Improving your game in the mismatch

We had a league game earlier this week against a team that beat us earlier in the season. The team pretty much revolved around 2 players: one guy had sick handles and could finish off the drive, the other guy had a soft touch around the rim and was killing us down low. The two guys contributed to more than 75% of their team’s points. The other guys on the team would simply set up picks for these two guys or pass them the ball whenever they got in trouble.

I had the chance to guard both of the guys on defense, and at 6’4″ I was clearly slower than the guard (5’9″) and the forward (6’0″). I knew it was going to be a pain in the ass to guard them, but after being in the game a minute or two, this is what I found out:

  • I hustled a shit ton more. No one likes being beat, and when I play against quicker guards/forwards I lower my stance, get a wider base, and am just more into the game. I simply over-compensate for the fact that I know I would get beat in a foot race, and it forces me to play faster and be more attentive.
  • I become more aware of passing lanes. Since guards are usually distributing the ball more, I use my peripheral vision more to see where all the players are moving and it has resulted in steals and easy rebounds since I get a general idea of where the ball is going and when the shot is going off. If you think about the average guard and how he passes, there are some pretty consistent patterns to how the passes are made and who they go to. Once you pick up on those patterns (lob passes to post players, quick cross court passes to cutting players, wrap around passes when you’re up against your man), you almost feel like you’re playing outside the game watching all the players move around like in a chess match.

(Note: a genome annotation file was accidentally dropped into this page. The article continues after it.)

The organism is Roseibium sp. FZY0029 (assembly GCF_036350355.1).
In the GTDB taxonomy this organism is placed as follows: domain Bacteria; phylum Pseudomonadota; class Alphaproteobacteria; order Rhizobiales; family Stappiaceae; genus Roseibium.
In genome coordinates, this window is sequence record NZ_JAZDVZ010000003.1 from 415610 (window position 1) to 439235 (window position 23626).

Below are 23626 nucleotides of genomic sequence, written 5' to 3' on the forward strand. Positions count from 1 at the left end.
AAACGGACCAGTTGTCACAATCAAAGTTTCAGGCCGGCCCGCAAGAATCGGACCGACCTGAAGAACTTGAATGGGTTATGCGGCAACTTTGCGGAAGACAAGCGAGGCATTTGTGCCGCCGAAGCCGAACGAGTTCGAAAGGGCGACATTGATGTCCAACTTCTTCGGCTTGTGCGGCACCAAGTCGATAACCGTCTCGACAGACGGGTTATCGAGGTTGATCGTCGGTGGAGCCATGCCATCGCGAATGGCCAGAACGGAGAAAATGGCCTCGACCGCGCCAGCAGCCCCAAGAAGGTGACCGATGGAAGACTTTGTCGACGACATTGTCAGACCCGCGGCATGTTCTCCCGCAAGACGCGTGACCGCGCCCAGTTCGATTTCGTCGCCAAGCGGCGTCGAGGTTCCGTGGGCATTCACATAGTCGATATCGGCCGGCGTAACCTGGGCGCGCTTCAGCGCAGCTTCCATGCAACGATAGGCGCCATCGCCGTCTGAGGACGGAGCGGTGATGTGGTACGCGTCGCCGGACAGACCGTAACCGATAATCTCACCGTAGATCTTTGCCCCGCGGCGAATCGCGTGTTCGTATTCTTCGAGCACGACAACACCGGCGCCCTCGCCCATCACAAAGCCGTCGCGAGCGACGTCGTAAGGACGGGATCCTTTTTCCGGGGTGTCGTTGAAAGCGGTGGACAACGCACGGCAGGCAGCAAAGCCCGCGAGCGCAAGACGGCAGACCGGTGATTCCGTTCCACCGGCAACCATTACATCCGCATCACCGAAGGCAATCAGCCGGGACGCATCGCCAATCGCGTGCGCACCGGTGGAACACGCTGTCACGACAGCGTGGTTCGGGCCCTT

• Fighting hard through screens. Players still set screens on me like I’m a little guard, but one of their forwards tried to set a blindside screen and I knocked him on his ass fighting through the screen. While this isn’t really what basketball is about, it is fun to be able to just knock someone over and never seeing them set a screen on you again. Granted, this has caused some fights in the past but it’s a lesson for all those guards out there, never set a screen on a big man.

Over the last year, I have developed more guard/forward skills and getting away from playing the PF/C position all the time. Making this switch mentally has opened up a whole new game for me in terms of ball handling, passing, and playmaking. I actually enjoy playing guards because I see how I get broken down on defense, and this is exactly the type of experience I need to break down other players in the open court when I have the ball.

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